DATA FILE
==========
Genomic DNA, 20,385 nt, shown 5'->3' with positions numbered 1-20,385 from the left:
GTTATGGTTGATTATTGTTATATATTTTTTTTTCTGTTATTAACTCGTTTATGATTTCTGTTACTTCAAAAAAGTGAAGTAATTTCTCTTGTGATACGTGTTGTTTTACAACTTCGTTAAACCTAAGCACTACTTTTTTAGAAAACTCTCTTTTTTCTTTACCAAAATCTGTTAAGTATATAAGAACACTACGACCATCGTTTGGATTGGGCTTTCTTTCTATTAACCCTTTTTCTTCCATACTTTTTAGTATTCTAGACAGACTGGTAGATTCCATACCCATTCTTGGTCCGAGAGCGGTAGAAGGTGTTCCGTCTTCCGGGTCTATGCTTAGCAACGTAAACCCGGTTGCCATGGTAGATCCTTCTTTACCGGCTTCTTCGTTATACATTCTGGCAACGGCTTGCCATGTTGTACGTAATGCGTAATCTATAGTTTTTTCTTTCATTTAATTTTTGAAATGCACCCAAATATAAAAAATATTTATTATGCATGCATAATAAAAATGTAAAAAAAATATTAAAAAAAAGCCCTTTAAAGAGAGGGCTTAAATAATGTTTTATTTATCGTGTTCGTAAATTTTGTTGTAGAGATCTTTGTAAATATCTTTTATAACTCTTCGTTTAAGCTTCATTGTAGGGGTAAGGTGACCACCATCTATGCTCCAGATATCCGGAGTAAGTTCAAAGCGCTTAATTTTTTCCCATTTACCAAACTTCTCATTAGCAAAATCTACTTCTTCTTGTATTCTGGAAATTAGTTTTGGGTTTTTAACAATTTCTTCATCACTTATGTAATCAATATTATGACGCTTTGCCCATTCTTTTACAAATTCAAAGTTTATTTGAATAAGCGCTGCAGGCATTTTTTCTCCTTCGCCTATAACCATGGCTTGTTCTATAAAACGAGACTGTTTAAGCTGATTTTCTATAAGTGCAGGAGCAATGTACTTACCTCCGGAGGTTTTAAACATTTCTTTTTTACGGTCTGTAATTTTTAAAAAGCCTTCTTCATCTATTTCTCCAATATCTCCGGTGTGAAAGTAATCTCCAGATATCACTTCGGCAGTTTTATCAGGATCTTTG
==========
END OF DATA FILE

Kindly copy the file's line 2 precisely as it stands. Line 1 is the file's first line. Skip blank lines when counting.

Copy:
GTTATGGTTGATTATTGTTATATATTTTTTTTTCTGTTATTAACTCGTTTATGATTTCTGTTACTTCAAAAAAGTGAAGTAATTTCTCTTGTGATACGTGTTGTTTTACAACTTCGTTAAACCTAAGCACTACTTTTTTAGAAAACTCTCTTTTTTCTTTACCAAAATCTGTTAAGTATATAAGAACACTACGACCATCGTTTGGATTGGGCTTTCTTTCTATTAACCCTTTTTCTTCCATACTTTTTAGTATTCTAGACAGACTGGTAGATTCCATACCCATTCTTGGTCCGAGAGCGGTAGAAGGTGTTCCGTCTTCCGGGTCTATGCTTAGCAACGTAAACCCGGTTGCCATGGTAGATCCTTCTTTACCGGCTTCTTCGTTATACATTCTGGCAACGGCTTGCCATGTTGTACGTAATGCGTAATCTATAGTTTTTTCTTTCATTTAATTTTTGAAATGCACCCAAATATAAAAAATATTTATTATGCATGCATAATAAAAATGTAAAAAAAATATTAAAAAAAAGCCCTTTAAAGAGAGGGCTTAAATAATGTTTTATTTATCGTGTTCGTAAATTTTGTTGTAGAGATCTTTGTAAATATCTTTTATAACTCTTCGTTTAAGCTTCATTGTAGGGGTAAGGTGACCACCATCTATGCTCCAGATATCCGGAGTAAGTTCAAAGCGCTTAATTTTTTCCCATTTACCAAACTTCTCATTAGCAAAATCTACTTCTTCTTGTATTCTGGAAATTAGTTTTGGGTTTTTAACAATTTCTTCATCACTTATGTAATCAATATTATGACGCTTTGCCCATTCTTTTACAAATTCAAAGTTTATTTGAATAAGCGCTGCAGGCATTTTTTCTCCTTCGCCTATAACCATGGCTTGTTCTATAAAACGAGACTGTTTAAGCTGATTTTCTATAAGTGCAGGAGCAATGTACTTACCTCCGGAGGTTTTAAACATTTCTTTTTTACGGTCTGTAATTTTTAAAAAGCCTTCTTCATCTATTTCTCCAATATCTCCGGTGTGAAAGTAATCTCCAGATATCACTTCGGCAGTTTTATCAGGATCTTTG